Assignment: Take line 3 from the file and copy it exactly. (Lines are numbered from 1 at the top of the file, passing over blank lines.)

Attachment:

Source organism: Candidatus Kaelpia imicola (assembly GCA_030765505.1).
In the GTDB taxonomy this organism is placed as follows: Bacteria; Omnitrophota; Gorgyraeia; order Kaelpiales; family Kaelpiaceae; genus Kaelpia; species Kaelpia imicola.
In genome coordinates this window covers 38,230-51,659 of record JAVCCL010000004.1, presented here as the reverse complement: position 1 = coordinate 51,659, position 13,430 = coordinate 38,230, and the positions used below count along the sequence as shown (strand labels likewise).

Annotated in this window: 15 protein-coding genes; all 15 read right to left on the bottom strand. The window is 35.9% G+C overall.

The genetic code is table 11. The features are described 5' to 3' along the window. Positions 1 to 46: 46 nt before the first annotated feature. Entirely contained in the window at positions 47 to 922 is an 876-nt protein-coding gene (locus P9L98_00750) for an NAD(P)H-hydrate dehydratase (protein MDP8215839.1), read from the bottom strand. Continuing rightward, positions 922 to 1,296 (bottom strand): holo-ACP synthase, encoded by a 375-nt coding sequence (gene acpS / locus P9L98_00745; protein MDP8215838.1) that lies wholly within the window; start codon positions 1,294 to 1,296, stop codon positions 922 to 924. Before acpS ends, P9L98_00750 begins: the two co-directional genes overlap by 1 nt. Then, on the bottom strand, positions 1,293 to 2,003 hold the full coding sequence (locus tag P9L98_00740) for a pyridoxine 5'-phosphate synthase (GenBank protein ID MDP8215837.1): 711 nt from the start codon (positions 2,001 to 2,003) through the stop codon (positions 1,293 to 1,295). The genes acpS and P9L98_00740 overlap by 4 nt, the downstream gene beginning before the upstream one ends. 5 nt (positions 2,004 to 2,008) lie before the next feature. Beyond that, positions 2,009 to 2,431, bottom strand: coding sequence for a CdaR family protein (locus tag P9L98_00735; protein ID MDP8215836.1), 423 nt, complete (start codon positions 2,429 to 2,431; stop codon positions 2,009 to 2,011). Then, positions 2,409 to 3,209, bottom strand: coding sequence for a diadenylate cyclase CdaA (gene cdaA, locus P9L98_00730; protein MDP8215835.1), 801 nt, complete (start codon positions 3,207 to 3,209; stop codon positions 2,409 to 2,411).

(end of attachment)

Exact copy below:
In genome coordinates this window covers 38,230-51,659 of record JAVCCL010000004.1, presented here as the reverse complement: position 1 = coordinate 51,659, position 13,430 = coordinate 38,230, and the positions used below count along the sequence as shown (strand labels likewise).